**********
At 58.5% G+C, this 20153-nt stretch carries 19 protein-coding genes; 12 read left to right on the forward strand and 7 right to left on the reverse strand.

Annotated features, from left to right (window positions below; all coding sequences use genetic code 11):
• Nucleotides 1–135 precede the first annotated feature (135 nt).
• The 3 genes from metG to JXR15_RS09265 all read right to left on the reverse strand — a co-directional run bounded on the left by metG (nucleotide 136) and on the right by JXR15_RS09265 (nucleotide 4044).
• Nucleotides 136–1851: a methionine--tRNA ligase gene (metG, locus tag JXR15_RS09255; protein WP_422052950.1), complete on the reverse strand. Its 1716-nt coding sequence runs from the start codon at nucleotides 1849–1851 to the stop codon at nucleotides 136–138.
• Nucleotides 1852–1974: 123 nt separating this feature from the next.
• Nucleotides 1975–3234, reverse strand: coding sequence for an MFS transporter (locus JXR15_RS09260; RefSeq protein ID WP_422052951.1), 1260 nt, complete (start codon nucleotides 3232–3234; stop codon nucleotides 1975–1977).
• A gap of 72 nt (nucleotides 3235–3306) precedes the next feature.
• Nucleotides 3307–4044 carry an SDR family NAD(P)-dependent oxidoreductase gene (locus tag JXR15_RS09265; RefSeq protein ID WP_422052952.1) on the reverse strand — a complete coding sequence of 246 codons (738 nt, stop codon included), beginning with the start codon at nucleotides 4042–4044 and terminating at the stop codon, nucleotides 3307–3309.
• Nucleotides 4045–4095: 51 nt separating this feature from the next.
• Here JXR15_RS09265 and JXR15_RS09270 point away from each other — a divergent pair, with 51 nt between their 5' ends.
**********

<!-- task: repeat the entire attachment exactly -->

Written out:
At 58.5% G+C, this 20153-nt stretch carries 19 protein-coding genes; 12 read left to right on the forward strand and 7 right to left on the reverse strand.

Annotated features, from left to right (window positions below; all coding sequences use genetic code 11):
• Nucleotides 1–135 precede the first annotated feature (135 nt).
• The 3 genes from metG to JXR15_RS09265 all read right to left on the reverse strand — a co-directional run bounded on the left by metG (nucleotide 136) and on the right by JXR15_RS09265 (nucleotide 4044).
• Nucleotides 136–1851: a methionine--tRNA ligase gene (metG, locus tag JXR15_RS09255; protein WP_422052950.1), complete on the reverse strand. Its 1716-nt coding sequence runs from the start codon at nucleotides 1849–1851 to the stop codon at nucleotides 136–138.
• Nucleotides 1852–1974: 123 nt separating this feature from the next.
• Nucleotides 1975–3234, reverse strand: coding sequence for an MFS transporter (locus JXR15_RS09260; RefSeq protein ID WP_422052951.1), 1260 nt, complete (start codon nucleotides 3232–3234; stop codon nucleotides 1975–1977).
• A gap of 72 nt (nucleotides 3235–3306) precedes the next feature.
• Nucleotides 3307–4044 carry an SDR family NAD(P)-dependent oxidoreductase gene (locus tag JXR15_RS09265; RefSeq protein ID WP_422052952.1) on the reverse strand — a complete coding sequence of 246 codons (738 nt, stop codon included), beginning with the start codon at nucleotides 4042–4044 and terminating at the stop codon, nucleotides 3307–3309.
• Nucleotides 4045–4095: 51 nt separating this feature from the next.
• Here JXR15_RS09265 and JXR15_RS09270 point away from each other — a divergent pair, with 51 nt between their 5' ends.